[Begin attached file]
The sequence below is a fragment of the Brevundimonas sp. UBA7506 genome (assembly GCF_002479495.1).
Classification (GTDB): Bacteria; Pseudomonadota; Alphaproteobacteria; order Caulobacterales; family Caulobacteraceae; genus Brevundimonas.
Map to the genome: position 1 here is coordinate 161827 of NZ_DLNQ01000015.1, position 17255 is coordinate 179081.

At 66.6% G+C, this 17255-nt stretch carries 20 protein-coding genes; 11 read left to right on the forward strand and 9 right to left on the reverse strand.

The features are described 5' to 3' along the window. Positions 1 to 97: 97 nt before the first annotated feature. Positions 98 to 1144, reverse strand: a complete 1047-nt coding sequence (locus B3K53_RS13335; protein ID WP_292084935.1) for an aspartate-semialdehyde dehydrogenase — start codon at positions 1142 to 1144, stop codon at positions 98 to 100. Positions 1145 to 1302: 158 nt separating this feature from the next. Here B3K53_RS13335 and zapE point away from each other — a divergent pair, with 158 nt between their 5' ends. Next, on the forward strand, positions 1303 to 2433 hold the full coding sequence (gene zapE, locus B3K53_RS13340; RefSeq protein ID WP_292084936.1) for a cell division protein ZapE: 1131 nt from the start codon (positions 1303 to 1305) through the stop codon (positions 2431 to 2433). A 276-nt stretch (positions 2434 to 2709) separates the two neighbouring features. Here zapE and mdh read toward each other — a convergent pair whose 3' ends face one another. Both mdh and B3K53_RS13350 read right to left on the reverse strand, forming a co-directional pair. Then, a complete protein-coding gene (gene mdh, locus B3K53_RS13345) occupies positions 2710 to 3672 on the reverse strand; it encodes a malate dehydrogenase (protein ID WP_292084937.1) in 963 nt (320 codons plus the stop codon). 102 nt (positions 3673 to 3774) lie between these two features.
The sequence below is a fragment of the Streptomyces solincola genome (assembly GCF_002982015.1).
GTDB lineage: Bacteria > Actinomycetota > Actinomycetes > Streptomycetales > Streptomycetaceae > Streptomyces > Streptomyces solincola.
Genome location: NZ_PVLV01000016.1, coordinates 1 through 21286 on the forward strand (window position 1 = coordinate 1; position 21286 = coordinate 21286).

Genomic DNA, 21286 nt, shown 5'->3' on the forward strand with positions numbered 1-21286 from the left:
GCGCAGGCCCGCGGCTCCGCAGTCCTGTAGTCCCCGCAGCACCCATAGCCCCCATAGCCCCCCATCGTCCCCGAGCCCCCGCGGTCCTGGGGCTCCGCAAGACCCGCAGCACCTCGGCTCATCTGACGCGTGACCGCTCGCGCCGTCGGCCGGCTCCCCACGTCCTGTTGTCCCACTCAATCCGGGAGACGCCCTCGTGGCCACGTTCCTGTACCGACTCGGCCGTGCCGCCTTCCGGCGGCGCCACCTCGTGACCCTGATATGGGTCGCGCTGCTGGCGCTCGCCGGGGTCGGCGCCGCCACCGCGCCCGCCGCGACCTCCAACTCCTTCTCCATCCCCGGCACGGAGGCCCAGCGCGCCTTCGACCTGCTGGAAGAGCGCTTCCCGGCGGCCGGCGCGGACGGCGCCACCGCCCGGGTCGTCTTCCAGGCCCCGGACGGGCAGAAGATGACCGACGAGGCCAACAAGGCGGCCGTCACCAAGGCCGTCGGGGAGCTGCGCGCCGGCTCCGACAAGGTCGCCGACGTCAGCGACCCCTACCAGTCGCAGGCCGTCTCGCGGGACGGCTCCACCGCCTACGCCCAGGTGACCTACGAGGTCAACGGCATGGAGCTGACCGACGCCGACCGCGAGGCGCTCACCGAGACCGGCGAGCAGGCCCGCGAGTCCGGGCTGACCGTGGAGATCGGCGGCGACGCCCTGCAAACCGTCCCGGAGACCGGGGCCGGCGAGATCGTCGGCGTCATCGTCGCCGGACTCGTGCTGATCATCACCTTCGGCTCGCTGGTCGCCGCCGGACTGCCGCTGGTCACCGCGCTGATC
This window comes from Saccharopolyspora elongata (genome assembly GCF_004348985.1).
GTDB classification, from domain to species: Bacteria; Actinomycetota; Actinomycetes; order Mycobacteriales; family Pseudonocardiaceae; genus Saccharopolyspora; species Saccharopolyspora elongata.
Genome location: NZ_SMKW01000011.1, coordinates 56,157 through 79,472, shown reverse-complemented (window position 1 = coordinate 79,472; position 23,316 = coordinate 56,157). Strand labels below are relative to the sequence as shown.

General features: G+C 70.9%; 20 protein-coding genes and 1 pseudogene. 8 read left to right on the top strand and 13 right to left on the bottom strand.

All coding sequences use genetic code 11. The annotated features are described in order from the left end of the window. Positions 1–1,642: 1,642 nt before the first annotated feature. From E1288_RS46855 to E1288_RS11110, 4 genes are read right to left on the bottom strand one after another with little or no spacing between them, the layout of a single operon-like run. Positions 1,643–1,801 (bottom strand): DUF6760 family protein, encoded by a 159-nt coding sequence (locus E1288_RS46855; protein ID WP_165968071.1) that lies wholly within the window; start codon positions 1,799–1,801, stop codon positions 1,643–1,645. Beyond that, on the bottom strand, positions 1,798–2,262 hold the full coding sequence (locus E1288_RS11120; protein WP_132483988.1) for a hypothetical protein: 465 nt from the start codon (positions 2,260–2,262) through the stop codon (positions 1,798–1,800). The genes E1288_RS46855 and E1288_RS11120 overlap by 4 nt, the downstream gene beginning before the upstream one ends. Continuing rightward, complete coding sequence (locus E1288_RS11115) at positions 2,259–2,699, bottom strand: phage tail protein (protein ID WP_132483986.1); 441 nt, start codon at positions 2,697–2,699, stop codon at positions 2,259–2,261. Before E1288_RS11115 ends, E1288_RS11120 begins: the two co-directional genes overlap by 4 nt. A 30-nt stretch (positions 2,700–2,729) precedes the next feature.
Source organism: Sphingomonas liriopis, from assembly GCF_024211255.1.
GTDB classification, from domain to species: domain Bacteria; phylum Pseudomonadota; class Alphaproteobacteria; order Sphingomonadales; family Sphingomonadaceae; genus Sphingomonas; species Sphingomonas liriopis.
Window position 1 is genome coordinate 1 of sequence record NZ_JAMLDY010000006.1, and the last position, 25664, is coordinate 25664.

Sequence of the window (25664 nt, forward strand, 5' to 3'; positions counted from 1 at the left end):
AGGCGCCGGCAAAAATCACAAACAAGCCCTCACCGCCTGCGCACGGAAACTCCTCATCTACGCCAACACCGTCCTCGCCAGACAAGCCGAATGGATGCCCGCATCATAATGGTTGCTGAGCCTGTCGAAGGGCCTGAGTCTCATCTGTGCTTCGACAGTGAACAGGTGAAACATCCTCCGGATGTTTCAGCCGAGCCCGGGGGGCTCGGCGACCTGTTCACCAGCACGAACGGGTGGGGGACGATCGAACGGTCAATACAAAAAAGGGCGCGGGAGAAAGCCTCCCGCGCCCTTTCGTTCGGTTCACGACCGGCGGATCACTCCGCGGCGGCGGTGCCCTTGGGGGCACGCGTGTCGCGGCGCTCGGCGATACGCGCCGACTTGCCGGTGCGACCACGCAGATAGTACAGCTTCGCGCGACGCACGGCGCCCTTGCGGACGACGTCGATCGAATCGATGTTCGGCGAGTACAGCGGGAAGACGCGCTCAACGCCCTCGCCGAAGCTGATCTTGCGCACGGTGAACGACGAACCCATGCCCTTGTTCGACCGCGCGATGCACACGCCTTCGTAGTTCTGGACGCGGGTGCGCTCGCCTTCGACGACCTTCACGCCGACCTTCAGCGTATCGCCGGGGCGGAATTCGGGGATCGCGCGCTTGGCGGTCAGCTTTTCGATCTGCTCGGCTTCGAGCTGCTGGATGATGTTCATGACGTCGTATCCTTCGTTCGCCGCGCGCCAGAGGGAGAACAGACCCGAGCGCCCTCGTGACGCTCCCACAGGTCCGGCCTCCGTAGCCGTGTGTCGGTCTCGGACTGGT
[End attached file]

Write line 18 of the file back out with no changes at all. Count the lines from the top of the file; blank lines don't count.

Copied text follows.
Window position 1 is genome coordinate 1 of sequence record NZ_JAMLDY010000006.1, and the last position, 25664, is coordinate 25664.